Time and effort must be devoted to creating an EAP, filing it appropriately with state and local officials, updating plan details, testing the plan’s assumptions and functionality, and following its procedures in an emergency. Completion of an EAP demonstrates that a dam owner is actively attempting to prevent and mitigate harm to persons and property.

Who is Responsible?

Dam Owners and Operators:

  • Identification of emergency at dam
  • Initial notifications
  • Implementation of repairs
  • Security and technical assistance on site

 Local Emergency Management and Local Responders

  • Public warning
  • Possible evacuation
  • Shelter plan activated
  • Rescue and recovery
  • State of Emergency declaration
  • Termination of emergency status

State Emergency Management

  • Aid affected area when requested
  • Coordinate specialized assistance
  • Notify appropriate state agencies
  • Determine who does what in an emergency

 Be sure to note what you are responsible for, and plan accordingly.


 

How to Get Started

Contact your state dam safety regulatory office and your consulting engineer.

You can locate your state’s office by visiting the ASDSO website (www.damsafety.org/states).  ASDSO can point you toward its industry membership to assist in locating a consulting engineer.

Contact the state and local emergency management coordinator.

The primary means of notification to the public is the National Weather Service (NWS). The NWS has the Congressional mandate for issuing flood warnings, which include dam failure. The NWS has a well-established warning infrastructure that includes access to the Emergency Alert System, Weather Radio network, and Internet-based mechanisms.


 

Resources

ASDSO Resources

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Free Webinar
Introduction to Inspecting Dams for Owners and Operators-2013

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Sample Inspection Forms I
Sample Inspection Forms II
Sample Inspection Forms III

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Dam Emergency Intervention Toolbox (Funded by a grant to Montana and Wyoming by the FEMA National Dam Safety Program)
Dam Owner Academy: Emergency Intervention Toolbox Webinar: ON-DEMAND

The ASDSO website houses national guidelines on dams. Go to:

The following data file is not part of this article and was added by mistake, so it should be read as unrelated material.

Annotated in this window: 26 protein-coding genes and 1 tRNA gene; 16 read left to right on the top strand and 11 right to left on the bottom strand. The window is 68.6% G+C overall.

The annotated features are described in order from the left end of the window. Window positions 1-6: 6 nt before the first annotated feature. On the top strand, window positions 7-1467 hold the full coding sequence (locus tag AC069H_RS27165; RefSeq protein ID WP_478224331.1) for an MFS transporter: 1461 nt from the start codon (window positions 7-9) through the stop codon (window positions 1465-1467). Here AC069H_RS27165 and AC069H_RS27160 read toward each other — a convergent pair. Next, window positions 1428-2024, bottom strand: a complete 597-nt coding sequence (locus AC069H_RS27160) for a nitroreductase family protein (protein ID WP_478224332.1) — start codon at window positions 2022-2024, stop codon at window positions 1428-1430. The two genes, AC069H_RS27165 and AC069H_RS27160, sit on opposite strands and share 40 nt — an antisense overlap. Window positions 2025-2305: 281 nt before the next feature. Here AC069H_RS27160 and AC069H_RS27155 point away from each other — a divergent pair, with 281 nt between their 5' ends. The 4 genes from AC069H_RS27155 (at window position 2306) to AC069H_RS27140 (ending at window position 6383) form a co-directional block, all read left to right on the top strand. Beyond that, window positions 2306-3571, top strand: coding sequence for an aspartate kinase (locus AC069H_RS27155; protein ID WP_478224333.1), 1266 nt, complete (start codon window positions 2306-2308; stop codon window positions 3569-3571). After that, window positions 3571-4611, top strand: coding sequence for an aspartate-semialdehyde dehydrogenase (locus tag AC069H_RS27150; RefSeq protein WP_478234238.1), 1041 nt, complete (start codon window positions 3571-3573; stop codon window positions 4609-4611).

DamSafety.Org/ManualsandGuidelines

For case studies and lessons learned from historic dam failures, go to:
DamFailures.Org

For more information, videos, and tools for dam owners go to:
DamOwner.Org

Watch for training in you area sponsored by ASDSO or your State Dam Safety Office. Access your state's Dam Safety Program by clicking your state at:
DamSafety.org/States

 

DHS/FEMA Resources

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Pocket Safety Guide for Dams and Impoundments (FEMA National Dam Safety Program)

Dam Safety: An Owners Guidance Manual (FEMA National Dam Safety Program)

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Identification of Visual Dam Safety Deficiencies (FEMA Training Aids for Dam Safety [TADS])
Dam Safety Awareness (FEMA Training Aids for Dam Safety [TADS])
How to Organize a Dam Safety Program (FEMA Training Aids for Dam Safety [TADS])
How to Organize an Operation and Maintenance Program (FEMA Training Aids for Dam Safety [TADS])

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US Fish and Wildlife Service Standing Operating Procedures for Low Hazard Dams

FEMA Fact Sheet on Emergency Action Planning (FEMA National Dam Safety Program)

FEMA Fact Sheet on Emergency Operations Planning (FEMA National Dam Safety Program)

FEMA Fact Sheet on Risk Communication for Dams (FEMA National Dam Safety Program)

Emergency Action Planning for Dam Owners (FEMA 64) (FEMA National Dam Safety Program)

Emergency Action Planning  (FEMA National Dam Safety Program)

FERC Emergency Action Plan Program

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Form Fillable EAP Template

To encourage and facilitate development of EAPs at all high and significant hazard potential dams, ASDSO and the EAP Workgroup of the NDSRB have developed simple and low-cost tools for creating and implementing an EAP at their dam(s). One of the resources was a EAP fillable form template. This template can be easily edited for specific dams and the needs of local emergency management agencies.
Fact Sheet 
EAP Template
Instructions

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Simplified Inundation Mapping

In 2009, a task group under the National Dam Safety Program developed the recommendation in the methodology and fact sheet below. The recommendations are provided to assist states and dam owners in developing reduced cost Simplified Inundation Mapping (SIMS) for EAPs. They are not a substitute for engineering judgment nor do they alleviate the need to comply with state or federal regulatory requirements.
SIMS Fact Sheet
SIMS Methodology     

The Department of Homeland Security and FEMA make several publications and videos available through their websites. Visit their websites below and search "dam safety" for more information.
FEMA.gov
DHS.gov

 

Videos

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Perfect to Imperfect Dam - Maintenance (YouTube, Download)
Overtopping Failure (YouTube, Download)
Piping Failure (YouTube, Download)
Slope Failure  (Youtube, Download)
Identification of Visual Dam Safety Deficiencies
 (FEMA Training Aids for Dam Safety [TADS])